Society demands that males deal with everything on their own and to keep it to themselves. Seeking help is seen as a sign of weakness, not just by other men, but also by women. It is viewed as a male’s inability to handle a situation or problem, proof of his general inadequacy. This message is taught to boys at a very young age, and is very difficult to challenge, particularly when the “safe” places victimized men and boys could turn to often turn those males away. As a result, being vulnerable enough to ask for help puts males at risk socially, and it unfortunately puts them at risk to being abused again by someone, male or female, who detects their vulnerability and seeks to exploit it.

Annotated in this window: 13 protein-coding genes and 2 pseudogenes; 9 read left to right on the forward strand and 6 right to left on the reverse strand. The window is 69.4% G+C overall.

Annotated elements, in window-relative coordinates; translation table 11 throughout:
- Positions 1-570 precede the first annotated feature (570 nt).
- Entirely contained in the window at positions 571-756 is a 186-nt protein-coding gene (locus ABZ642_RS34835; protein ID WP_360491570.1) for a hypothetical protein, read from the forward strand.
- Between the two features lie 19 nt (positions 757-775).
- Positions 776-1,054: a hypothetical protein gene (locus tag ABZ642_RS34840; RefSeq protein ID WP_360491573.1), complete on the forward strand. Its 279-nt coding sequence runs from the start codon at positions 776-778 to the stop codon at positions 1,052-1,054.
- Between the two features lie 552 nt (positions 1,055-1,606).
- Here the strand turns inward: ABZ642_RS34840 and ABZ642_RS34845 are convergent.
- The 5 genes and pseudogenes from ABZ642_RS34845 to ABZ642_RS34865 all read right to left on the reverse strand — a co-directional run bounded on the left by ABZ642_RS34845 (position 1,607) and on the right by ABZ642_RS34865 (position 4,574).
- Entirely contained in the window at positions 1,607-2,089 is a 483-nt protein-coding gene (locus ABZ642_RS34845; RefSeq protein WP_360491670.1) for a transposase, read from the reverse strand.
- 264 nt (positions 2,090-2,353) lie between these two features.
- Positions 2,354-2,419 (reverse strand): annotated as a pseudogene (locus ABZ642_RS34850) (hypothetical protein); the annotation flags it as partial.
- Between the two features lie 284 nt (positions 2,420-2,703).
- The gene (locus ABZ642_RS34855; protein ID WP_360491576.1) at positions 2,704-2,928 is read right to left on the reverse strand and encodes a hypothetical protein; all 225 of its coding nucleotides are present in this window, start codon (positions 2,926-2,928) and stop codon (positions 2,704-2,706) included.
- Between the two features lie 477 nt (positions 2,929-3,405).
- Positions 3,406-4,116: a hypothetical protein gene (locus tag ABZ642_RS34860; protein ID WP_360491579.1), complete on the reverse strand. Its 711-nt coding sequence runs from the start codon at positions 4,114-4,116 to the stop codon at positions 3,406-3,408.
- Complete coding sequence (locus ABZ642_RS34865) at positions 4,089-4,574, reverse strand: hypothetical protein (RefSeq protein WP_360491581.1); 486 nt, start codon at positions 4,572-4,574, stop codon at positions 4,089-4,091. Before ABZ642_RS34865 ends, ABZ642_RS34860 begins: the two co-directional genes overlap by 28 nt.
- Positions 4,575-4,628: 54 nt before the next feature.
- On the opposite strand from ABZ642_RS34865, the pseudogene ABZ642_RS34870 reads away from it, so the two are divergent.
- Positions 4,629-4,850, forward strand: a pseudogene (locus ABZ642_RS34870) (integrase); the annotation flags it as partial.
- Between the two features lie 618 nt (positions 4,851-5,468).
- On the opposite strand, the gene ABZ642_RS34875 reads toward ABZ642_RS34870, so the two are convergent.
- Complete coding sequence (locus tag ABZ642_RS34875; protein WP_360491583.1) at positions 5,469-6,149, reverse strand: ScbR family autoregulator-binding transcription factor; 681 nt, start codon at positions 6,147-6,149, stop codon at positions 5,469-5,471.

That said, the commentors missed the opportunity to discuss how society’s framing of female sexuality plays an equal role in maintaining the social taboo. Society’s current view is impacted not only by older views, but current feminist views, with both presenting women’s sexuality as inherently harmless. It would have been good to hear a discussion about how female abusers mitigate their actions by presenting themselves as victims or by playing on stereotypes created and perpetuated by society and feminists alike.